June 29 12

Here’s my professional tip of the day: If your child is afraid of bears, you may want to skip the movie Brave.

My child, I thought, was scared of only one thing—spiders. Teeny-weeny, small, medium-sized, climbing up water spouts, it doesn’t matter. If it has legs, she doesn’t want to have anything to do with it. It’s the spider time of the year right now

(if there’s really no such thing as spider season I urge you not to be internet know-it-alls who didn’t even read the post but leave comments like, “ALI SPIDER SEASON DOESN’T EXIST, DUMBASS.” I’d rather continue to live my life thinking that spiders come out to play in the spring and summer, mmmkay?)

so I spend a lot of my time these days standing on a chair with a tissue in hand, armed and dangerous to protect the ceilings of my second floor for my soon-to-be second grader so she can sleep in peace and not have any nightmares about spiders crawling into her mouth.

(Thanks, person who told her about that whole eating seven spiders myth.)

It interesting that she’s afraid of these little tiny harmless spiders when the child can watch JAWS on repeat like it’s Sesame Street. And then take a leap right into the ocean with nary a care in the world. Nothing but spiders seems to ever scare her. Witches? Good! Vampires? Awesome! Zombies—she loves ‘em. Sharks, whales, lions, tigers, snakes, cheetahs. Tornadoes, hurricanes, volcanos, tsunamis. Roller coasters, heights, public speaking, the dark.

No. No. No.

Nope. Just the one thing.

It turns out, though, that she is actually scared of TWO things.

No wonder she never wants to watch Brother Bear.

My review: While certainly not the best I have seen, they did a good job throwing the Scottish accent at me so I didn’t even realize that it’s not the best I’ve seen—I’m too busy trying to say “If you could change your fate, would you?” in my very best Ewan McGregor that comes out an awful lot more like Fat Bastard. Also, coveting all of that unruly red hair. Also, trying to figure out what those pastry dessert things were that they were eating. It was Shrek meets Brother Bear meets How to Train Your Dragon, but, you know, in a mildly good way. Merida’s hair was so lovely and the music was so, so good it was kind of easy to overlook the weak last 3/4 of the film, the fact that there are bears in Scotland, and it’s predictability.

Special thing to note that I absolutely loved to stinkin’ much. Queen Elinor was not given Botox.




How wonderful is this?

That right there is the most REAL-looking mother to ever step foot on a cartoon screen. Laugh lines, life lines, worry lines. Just like ME—a mother.

In addition, she tells her daughter that a princess doesn’t stuff her gob, which I do as well with my own daughters, on a more-than-regular basis. So, you know, *that* hit home right there.

Josh’s review: So, so good. Let’s see it again. Right now! Also, Mama, she’s better than Katniss!

Isabella’s review: I can’t believe you made me watch that. You are so mean to me, Mama.

It’s like Charlotte’s Bloody Web all over again.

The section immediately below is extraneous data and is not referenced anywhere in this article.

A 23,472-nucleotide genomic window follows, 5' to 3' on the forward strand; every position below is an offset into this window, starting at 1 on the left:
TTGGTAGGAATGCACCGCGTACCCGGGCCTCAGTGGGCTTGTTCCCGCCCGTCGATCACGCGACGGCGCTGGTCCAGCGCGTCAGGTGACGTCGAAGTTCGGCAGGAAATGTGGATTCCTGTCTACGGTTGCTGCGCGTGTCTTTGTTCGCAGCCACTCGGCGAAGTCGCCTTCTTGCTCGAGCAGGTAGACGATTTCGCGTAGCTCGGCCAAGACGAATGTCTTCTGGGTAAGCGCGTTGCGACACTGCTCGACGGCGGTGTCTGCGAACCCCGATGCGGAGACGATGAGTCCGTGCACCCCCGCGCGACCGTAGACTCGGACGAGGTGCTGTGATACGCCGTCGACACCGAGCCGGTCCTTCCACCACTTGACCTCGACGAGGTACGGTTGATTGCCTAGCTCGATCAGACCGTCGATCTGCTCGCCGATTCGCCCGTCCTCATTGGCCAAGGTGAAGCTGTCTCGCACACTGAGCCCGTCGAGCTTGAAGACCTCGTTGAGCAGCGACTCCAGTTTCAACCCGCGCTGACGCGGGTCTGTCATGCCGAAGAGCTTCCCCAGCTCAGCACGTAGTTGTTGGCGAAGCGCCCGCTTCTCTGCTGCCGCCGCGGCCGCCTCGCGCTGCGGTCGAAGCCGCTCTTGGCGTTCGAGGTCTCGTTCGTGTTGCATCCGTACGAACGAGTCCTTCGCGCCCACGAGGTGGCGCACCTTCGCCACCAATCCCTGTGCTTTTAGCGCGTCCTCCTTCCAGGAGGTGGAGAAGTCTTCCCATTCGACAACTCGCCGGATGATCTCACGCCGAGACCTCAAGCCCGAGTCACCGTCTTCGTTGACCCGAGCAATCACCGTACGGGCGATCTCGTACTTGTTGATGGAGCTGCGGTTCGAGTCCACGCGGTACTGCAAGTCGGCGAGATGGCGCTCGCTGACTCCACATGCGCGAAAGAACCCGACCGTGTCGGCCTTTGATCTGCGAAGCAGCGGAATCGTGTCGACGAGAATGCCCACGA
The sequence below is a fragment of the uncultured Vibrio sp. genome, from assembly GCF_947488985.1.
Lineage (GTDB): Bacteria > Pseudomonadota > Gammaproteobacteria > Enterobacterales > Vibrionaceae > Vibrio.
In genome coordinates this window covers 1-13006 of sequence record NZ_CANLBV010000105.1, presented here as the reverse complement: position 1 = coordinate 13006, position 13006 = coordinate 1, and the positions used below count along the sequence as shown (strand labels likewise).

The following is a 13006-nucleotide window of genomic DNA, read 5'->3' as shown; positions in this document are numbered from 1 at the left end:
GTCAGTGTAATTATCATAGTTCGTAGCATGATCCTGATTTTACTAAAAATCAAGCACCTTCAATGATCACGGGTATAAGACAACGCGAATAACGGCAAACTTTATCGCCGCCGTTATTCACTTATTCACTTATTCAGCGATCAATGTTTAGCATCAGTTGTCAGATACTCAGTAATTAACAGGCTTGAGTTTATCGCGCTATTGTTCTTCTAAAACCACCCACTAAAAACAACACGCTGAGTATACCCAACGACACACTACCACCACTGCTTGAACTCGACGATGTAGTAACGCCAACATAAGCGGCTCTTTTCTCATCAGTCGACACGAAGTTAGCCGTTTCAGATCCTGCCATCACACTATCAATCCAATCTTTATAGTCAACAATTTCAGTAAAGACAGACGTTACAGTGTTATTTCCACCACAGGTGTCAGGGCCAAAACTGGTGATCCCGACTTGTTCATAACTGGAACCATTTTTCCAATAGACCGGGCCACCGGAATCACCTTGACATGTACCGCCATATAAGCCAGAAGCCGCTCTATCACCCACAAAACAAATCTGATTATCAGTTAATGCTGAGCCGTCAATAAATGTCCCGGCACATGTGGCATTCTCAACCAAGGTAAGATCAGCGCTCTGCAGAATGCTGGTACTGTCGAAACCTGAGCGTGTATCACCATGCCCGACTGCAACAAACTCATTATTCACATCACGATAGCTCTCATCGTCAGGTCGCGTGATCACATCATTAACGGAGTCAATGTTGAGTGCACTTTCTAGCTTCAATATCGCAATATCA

But with Scottish accents.

And wrinkles.

  1. I was a little surprised by the bears as well, and was worried my 3 yo would be freaked out, luckily, they all loved it and she came home begging to see it again, which we will.

    I did cry a lot, but the mother daughter story it home and got to me, plus it was super dusty in there.


    alimartell replied on

    I had no idea there were bears in the movie at all…very clever previews, methinks!

    Ha. I did cry at one point, but that’s no surprise, I cry at everything.


    Comment by Brittany on June 29, 2012
  2. i know about the bears but can you be more specific? i have jumpy daughters…is the bear there for 1/2 hour? is it there for a bit, is there lots of suspense? i just like to know so i can prepare them for the scary bits…although they’re not scary, it’s SUSPENSE!!!! thanks!


    alimartell replied on

    There’s a bear attack in the first scene.

    And then the mother gets turned into a bear about 1/3 of the way into the movie…and then there is pretty much brea action from then until the end of the movie.


    Comment by julie on June 29, 2012
  3. Ali, I do not kill spiders anymore unless they are in my bedroom. But I may or may not own this product:

    My son is also deathly afraid of spiders and if I owned this ridiculous product *ahem, ahem* he would totally use it.


    Comment by Sandy on June 29, 2012
  4. I agree there is a spider season. They get really bad here in late spring into the middle of summer when the heat must kill them all off.

    I also loved the little, subtle streak of grey in her hair.

    I honestly loved this movie so much. The whole mother/daughter relationship was played out so well.


    Comment by Jennifer on June 29, 2012
  5. The bear fighting scenes were a bit ferocious, and a complete based off just the previews. I still really liked the movie though. It made me really want a Scottish accent and long red hair.
    I was also thankful that the major cry scene still had a bit of funny after it so that I could wipe all the tears away before the lights went up.


    Comment by Gamanda on June 29, 2012
  6. Muy buenas tomas en aquellas imagenes mostradas.


    Comment by Juegos de Sopa de Letras on July 1, 2012
  7. I felt the same way! I liked it, but it’s no Up…or Lion King…or even Tangled. But due to the accents and the scenery–and the fact that I studied abroad in Scotland and am going back in September–I didn’t even mind that the actually story was lacking.


    Comment by Camels & Chocolate on July 1, 2012
  8. […] row, in the obstructed view seats. Luckily, my kids seem to have necks with owl-like movements and fears of bears in what proved to be an entirely bear-free movie, so we stayed and I was thankful for an end seat […]

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